Updated 03 December 2020
September and October can be a painful time for parents watching their children head of to university for the first time.
Emotionally painful, because leaving a son or daughter in halls and driving off knowing they are not going to be at home for a while tugs at the heart strings. Tough it out though and the tidiness and calm at home can quickly compensate for “the big goodbye”.
Financially painful because it’s very expensive. Yes, there’s the student loan and yes the student should probably take it – consider the loan as deferred contingent taxation payable (at 9%) on each £1 earned over £21,000 and it doesn’t seem so bad. Martin Lewis even suggests renaming the student loan as a student “contribution” to remove the stigma.
But, whatever you call the arrangement, you might not want your kid creating a £50,000 debt and, whether you like it or not, you will probably need to chip in anyway as the amount they are able to draw is unlikely to cover everything. It can all come as a bit of a shock if, like most, you haven’t planned for it.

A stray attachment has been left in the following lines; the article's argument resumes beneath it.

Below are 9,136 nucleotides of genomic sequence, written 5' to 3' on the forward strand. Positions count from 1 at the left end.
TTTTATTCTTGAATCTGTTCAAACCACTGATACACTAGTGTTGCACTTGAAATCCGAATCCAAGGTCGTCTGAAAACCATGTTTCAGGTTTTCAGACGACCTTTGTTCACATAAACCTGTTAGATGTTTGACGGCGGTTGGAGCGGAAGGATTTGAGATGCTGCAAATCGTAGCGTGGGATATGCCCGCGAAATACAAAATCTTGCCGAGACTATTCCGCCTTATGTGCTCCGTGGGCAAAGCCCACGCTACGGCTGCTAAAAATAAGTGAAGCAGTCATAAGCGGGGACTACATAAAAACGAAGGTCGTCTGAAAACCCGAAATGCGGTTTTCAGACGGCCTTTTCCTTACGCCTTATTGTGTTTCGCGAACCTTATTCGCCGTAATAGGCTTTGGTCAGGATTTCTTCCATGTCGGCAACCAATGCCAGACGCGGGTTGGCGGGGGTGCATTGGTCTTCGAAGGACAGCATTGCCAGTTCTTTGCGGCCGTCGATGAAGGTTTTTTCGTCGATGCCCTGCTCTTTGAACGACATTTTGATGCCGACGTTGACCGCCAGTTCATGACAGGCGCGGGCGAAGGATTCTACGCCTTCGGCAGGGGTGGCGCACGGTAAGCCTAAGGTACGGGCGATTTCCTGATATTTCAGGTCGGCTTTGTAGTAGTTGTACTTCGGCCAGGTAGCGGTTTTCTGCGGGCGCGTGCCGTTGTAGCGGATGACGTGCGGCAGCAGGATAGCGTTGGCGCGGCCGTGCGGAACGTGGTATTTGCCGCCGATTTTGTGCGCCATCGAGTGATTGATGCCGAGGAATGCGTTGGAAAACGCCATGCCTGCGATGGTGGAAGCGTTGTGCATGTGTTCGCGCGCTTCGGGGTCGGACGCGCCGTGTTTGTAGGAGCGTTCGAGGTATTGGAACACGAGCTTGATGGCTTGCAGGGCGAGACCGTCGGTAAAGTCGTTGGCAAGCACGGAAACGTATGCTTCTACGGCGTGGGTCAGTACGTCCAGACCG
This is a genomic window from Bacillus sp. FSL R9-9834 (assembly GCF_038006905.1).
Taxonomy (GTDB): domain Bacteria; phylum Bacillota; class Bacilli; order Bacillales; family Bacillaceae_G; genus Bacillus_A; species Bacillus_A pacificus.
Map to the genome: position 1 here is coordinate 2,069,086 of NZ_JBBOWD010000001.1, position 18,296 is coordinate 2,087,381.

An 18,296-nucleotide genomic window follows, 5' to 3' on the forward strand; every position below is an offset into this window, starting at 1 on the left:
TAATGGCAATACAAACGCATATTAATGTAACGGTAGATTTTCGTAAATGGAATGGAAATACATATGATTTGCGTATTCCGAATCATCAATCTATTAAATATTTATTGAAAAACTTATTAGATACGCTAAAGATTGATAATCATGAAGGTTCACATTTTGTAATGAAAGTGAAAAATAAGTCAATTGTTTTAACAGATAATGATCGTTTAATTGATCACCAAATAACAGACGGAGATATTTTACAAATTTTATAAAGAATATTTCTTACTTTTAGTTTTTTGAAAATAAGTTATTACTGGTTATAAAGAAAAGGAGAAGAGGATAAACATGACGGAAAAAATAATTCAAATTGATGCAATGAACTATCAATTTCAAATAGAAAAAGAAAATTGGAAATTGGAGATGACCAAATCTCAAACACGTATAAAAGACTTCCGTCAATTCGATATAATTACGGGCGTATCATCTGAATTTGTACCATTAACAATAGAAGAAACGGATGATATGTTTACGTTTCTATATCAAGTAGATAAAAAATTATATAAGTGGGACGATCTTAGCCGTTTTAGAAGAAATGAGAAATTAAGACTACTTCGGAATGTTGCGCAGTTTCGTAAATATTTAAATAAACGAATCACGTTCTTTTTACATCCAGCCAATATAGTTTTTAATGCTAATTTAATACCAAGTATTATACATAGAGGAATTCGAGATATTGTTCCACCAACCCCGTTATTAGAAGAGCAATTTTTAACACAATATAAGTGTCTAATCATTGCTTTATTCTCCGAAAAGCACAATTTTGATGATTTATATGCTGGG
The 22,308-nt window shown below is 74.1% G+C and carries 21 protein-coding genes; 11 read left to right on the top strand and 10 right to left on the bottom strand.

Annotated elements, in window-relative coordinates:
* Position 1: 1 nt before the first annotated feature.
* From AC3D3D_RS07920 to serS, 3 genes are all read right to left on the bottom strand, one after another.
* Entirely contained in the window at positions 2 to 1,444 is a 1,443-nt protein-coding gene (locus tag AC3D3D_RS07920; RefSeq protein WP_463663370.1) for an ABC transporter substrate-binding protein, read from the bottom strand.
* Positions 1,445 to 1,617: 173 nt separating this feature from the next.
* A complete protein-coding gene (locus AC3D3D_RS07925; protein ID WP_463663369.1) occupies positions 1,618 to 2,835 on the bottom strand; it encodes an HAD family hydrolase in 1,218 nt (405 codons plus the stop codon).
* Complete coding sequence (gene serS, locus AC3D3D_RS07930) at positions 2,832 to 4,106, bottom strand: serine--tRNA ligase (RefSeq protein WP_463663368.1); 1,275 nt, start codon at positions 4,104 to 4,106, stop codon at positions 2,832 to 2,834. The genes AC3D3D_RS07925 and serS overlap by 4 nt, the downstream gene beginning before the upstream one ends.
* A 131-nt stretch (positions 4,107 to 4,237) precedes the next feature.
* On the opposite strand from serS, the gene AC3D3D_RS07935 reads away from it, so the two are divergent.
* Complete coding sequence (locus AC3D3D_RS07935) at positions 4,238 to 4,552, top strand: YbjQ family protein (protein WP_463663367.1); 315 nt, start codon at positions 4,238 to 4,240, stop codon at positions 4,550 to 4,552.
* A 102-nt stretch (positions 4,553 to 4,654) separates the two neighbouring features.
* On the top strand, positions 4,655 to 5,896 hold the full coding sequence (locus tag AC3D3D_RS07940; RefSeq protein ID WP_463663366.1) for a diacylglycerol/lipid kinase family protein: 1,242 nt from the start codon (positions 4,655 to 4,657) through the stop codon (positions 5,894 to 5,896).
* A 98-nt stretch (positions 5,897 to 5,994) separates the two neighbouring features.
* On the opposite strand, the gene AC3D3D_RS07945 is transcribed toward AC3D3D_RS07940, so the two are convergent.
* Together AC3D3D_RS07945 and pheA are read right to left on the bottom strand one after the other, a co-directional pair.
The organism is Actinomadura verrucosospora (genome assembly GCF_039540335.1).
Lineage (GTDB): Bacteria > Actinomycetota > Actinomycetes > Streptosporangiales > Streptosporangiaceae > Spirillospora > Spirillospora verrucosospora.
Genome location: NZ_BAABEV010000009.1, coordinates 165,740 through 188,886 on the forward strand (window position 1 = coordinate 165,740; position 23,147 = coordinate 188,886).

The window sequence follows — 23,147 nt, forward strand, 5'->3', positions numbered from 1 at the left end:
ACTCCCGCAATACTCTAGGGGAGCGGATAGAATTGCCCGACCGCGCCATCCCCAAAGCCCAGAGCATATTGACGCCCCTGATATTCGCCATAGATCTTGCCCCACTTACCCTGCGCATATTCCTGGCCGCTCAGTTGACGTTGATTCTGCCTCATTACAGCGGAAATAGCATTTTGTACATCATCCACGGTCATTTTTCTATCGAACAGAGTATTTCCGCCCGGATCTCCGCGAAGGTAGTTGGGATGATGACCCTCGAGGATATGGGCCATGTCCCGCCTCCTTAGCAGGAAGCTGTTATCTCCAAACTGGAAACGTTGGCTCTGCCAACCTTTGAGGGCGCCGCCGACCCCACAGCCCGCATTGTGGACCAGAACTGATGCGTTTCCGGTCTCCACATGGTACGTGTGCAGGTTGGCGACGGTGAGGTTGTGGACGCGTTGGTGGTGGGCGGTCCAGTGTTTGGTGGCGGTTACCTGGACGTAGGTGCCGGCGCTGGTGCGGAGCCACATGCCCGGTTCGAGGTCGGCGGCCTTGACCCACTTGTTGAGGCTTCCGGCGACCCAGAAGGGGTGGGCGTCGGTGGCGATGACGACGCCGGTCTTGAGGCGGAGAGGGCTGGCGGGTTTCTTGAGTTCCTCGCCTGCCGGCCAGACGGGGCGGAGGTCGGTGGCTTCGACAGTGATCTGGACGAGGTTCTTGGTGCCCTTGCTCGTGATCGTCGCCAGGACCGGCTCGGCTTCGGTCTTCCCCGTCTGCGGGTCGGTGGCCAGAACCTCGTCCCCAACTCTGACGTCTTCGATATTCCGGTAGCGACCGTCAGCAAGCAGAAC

But what if you did think in advance? What if you put in place a programme of saving regularly that gave you a really good chance of accumulating a sum sufficient to ensure that at least you (and maybe even your children) could save the financial pain associated with higher education? Like most things, the earlier you start the easier, over time, the challenge becomes.
And with the benefit of advice, it’s possible to achieve this worthwhile goal in a way that allows you to retain control and also to ensure that as little as possible – possibly nothing – is lost in tax.
Now that doesn’t seem so bad!